Shattered (verb): to break something into pieces, to damage as by breaking or crushing to impair or destroy, to be broken into fragments.
Hollie loved words, she had ever since she could remember. It was something many found irritating. Until she met Jack.

Jack’s world suddenly comes crashing down with a knock at the door and a ghost from the past he tried to keep hidden returns to haunt him.
Hollie doesn’t know what to believe and where to turn. Will the ghosts shatter their perfect life or will it make them stronger?


11. Eleven

    “What’s this all about?” I question, sitting in front of the tea left for me. I watch Jack watching me closely, his haunted and skinny eyes following my every move, while Sam is watching him. This situation is all kinds of fucked up and I don’t know how to process it anymore, so I keep my eyes on the tea in front of me.

    “Jack came over and wanted to speak with us. He hasn’t told me why,” Sam says. I make a point of holding my cup in one hand and Sam’s hand in the other. Jack’s haunted eyes haunt me and make me feel uncomfortable. I know it’s a side effect of everything he must have been through with the interviews, prison, trial and now integrating himself back into society and free life after a year, but after everything I’ve been through because of it? He makes me uncomfortable. I still haven’t myself processed what I believe and what happened between him and me, let alone have the confidence in talking to him about it yet.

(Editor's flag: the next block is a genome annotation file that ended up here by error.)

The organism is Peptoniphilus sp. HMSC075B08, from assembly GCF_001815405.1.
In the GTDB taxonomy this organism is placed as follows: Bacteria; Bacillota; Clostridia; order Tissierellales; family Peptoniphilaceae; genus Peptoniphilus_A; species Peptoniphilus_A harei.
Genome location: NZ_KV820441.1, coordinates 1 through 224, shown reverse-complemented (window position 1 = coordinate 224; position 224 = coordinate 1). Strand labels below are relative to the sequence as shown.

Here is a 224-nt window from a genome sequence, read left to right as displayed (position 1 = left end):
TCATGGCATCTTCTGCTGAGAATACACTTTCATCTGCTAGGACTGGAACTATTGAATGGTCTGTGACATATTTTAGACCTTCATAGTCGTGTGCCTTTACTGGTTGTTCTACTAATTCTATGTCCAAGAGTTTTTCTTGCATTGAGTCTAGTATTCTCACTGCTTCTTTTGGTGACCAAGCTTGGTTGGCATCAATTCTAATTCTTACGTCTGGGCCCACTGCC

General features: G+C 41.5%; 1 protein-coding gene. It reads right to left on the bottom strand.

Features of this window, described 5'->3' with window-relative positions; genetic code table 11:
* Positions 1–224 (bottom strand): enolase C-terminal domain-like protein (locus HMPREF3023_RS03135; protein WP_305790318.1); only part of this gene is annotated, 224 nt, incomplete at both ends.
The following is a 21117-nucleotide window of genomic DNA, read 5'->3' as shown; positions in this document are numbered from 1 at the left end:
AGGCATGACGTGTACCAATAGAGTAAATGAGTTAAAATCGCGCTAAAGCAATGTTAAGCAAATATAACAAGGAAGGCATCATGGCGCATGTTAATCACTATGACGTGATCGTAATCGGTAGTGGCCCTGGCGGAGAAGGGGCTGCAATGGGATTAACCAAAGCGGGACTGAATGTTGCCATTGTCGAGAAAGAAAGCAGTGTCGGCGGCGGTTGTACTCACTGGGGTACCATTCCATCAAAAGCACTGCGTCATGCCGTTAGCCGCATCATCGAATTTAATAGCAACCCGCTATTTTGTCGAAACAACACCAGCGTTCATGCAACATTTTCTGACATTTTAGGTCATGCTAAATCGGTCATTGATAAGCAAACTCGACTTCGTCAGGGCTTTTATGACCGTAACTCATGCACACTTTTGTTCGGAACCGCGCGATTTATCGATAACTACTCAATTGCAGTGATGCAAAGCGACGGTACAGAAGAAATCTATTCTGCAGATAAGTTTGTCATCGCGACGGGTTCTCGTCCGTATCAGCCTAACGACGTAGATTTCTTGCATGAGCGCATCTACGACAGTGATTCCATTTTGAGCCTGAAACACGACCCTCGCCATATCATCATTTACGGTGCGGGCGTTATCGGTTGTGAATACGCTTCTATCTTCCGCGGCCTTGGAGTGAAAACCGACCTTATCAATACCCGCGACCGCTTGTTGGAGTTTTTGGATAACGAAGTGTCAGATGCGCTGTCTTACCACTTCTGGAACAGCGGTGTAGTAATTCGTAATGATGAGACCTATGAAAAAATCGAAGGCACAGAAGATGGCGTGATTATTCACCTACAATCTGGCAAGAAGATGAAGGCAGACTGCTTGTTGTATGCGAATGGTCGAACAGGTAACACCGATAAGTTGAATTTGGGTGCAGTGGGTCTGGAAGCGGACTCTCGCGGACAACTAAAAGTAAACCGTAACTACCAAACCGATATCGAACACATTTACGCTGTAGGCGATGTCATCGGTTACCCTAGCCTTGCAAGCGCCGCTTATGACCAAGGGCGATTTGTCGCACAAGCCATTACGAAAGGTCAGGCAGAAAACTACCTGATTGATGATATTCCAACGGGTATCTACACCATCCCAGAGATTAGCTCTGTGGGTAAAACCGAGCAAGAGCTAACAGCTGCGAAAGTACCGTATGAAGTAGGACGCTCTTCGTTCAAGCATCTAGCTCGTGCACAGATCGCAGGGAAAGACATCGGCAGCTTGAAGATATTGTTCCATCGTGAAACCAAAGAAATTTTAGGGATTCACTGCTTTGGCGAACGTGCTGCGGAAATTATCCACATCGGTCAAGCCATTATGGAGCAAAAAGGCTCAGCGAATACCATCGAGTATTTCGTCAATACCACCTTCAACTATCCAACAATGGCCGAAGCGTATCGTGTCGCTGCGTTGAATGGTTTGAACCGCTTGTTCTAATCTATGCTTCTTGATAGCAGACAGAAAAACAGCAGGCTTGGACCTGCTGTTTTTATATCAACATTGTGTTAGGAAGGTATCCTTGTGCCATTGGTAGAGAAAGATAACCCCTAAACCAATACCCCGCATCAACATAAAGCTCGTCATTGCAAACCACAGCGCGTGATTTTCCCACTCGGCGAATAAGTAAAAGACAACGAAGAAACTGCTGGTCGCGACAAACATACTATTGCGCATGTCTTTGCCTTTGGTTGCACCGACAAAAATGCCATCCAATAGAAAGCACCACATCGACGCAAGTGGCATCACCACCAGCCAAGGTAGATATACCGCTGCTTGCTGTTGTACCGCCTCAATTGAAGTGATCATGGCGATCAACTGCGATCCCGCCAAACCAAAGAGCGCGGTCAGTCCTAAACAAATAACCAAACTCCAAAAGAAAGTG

“I wanted to just… explain I think,” Jack says. “To be honest, I’m not completely sure or certain on what I want to say, but I think a clear air between us needs to happen, whatever happens next between our friendships if that makes sense.” I roll my eyes in response. Why now? Why does he want to give us the truth now? He’s had over a year, since it happened, to tell us the truth. He could have come home the night after and told me the truth. He could have told me as soon as he came out of the police station the first time, he could have written me a letter, or told me during the trial. He could have told me any of those days in between that, but he chose not to. He chose to try and convince everyone who would listen that his way was what happened, that she was an absolute witch and a liar out to destroy his career and degree. He decided to lie, cover up and be an absolute victim. He chose the cowardice and liars way out and not face it head on.